How can Instagram and social media content lead to a best-selling book? What are the two ingredients of being successful at posting content on social media? What lies beyond the horizon for a motivated therapist who wants to move their work beyond the therapy room?
In this podcast episode, Joe Sanok speaks with NYT best-selling author Nedra Glover Tawwab about growing a following and writing a book.
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Meet Nedra Glover Tawwab
Nedra Glover Tawwab is the author of the New York Times bestsellers Drama Free and Set Boundaries, Find Peace. A licensed therapist and sought-after relationship expert, she has practiced relationship therapy for over fifteen years. Tawwab has appeared as an expert on Red Table Talk, The Breakfast Club, Good Morning America, and CBS Morning Show to name a few. Her work has been highlighted in The New York Times, The Guardian, and Vice, and has appeared on numerous podcasts, including The School of Greatness, We Can Do Hard Things, and Ten Percent Happier. Tawwab runs a popular Instagram account where she shares practices, tools, and reflections for mental health and relationships.
In this Podcast
- Using social media as a successful tool
- The process of vetting content
- When the therapist moves beyond therapy
- Nedra’s advice to private practitioners
Using social media as a successful tool
Before moving into literature and her world beyond therapy, Nedra had her own private practice for 12 years and then her group practice for 10 years. In 2017, she started using social media as a tool to both expand her personal network as well as to build up her practice through their social media manager, but they didn’t have a set system or end goal.
In 2017 I looked at our social media and I was like, “This is not good … This is what we’ve been doing?!” So I took a shot at it … Maybe I’ll have some original thoughts that might resonate, and so I started posting under the name of my practice.” (Nedra Glover Tawwab)
Nedra posted under her private practice name for about a year before she created her own personal account, and she noticed that in 2018 when she was posting under her own name, the following and the success began to build. Through her authenticity and consistency, Nedra noticed a big difference in audience interaction and a boost happening under her and her practice’s names.
By 2019 I’d gotten to, from January, I probably had 2000 followers. By May I had 10,000 followers. By July, I had 100,000 followers, and that all happened in 2019. That was wild! (Nedra Glover Tawwab)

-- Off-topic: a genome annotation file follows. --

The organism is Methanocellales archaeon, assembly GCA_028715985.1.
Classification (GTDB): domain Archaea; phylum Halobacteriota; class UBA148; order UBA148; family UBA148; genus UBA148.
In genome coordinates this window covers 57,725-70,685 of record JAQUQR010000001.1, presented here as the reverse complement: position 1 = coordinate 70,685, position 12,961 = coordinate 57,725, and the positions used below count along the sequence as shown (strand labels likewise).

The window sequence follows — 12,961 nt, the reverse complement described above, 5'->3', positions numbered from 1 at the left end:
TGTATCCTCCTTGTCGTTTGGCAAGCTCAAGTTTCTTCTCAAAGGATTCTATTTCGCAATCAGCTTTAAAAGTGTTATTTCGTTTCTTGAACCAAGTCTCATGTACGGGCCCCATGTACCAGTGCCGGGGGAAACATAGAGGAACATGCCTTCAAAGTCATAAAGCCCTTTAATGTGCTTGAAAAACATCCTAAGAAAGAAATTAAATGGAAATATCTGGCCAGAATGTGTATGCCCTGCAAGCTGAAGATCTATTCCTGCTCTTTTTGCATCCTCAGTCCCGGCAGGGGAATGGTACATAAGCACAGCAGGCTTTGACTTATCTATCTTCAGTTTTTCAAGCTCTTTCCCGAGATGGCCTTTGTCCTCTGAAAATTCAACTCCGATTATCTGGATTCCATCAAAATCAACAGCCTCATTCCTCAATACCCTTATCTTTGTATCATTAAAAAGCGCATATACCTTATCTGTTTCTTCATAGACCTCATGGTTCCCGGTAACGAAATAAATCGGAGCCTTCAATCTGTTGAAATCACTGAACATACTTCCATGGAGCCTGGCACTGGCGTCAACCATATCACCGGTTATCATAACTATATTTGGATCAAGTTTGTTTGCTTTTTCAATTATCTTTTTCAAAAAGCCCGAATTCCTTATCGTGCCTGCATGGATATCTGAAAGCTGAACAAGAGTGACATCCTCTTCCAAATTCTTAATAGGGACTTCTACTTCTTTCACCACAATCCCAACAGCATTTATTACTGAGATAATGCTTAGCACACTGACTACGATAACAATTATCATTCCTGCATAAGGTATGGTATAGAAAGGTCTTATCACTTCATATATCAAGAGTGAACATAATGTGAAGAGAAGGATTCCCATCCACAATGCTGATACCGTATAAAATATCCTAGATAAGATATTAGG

Nedra quietly made a promise to herself that if she hit 100,000 followers she would write a book, and by July that goal was hit, so she started to write.
The process of vetting content
Nedra has a lot of content that she will post if and when it feels right. She sometimes works ahead of time by brainstorming ideas and creating some basic edits before saving them to use in the future. Depending on the updates in social media platforms, she’ll also adjust her content, since the algorithm changes based on how it selects posts for people to view.
Sometimes Nedra feels that she herself has changed, so she may delete content that no longer resonates with her views or perspective, or she edits and updates it to suit a more modern approach to her work and community.
Sometimes it’s looking at old stuff and remixing it and saying, “Yeah, well, maybe this is how I would say this now,” so that’s very helpful to have sort of a foundation that I can build on even from the old stuff. (Nedra Glover Tawwab)
When the therapist moves beyond therapy
Nedra knew that she wanted to explore creating content outside of the therapy world when her book garnered a lot of attention because she recognized that she had a following and a community that would appreciate her work.
Therapists, in our training, we have been taught to be more reserved. We’ve been taught to retreat and to not speak up about stuff, and now I’m like, “You know what, I think we should talk about this stuff”, because people are continuing to need this level of support and everybody isn’t coming to therapy. (Nedra Glover Tawwab)
Because she knows that people all over the world need therapy of some kind, Nedra tries to write in a way that they can see themselves in her work, and so that they can utilize the knowledge that she gives them.
Nedra also knew that it doesn’t work for therapists to write like therapists, especially when they are working with and marketing to the local community of everyday people. She wanted her work to be understood even if someone hadn’t stepped into a therapy room. And, due to her content on Instagram and the engagement she had from her community, Nedra used her social media history to inform some of her book writing.
Instagram was certainly a wonderful starting place for even having the content to write a book, and I still very much feel that. So the book writing process for me, even still, is having this content I’ve already created sort of become the outline for the book. (Nedra Glover Tawwab)
Nedra’s advice to private practitioners
Sometimes when you do not have a blueprint or even know the next steps, it is still possible to achieve your goals, just by listening and watching from those around you to learn.
Mentorship from afar is still helpful and worth incorporating. So, get creative and go after your desires because it all helps to move the needle forward.
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Meet Joe Sanok
Joe Sanok helps counselors to create thriving practices that are the envy of other counselors. He has helped counselors to grow their businesses by 50-500% and is proud of all the private practice owners who are growing their income, influence, and impact on the world. Click here to explore consulting with Joe.
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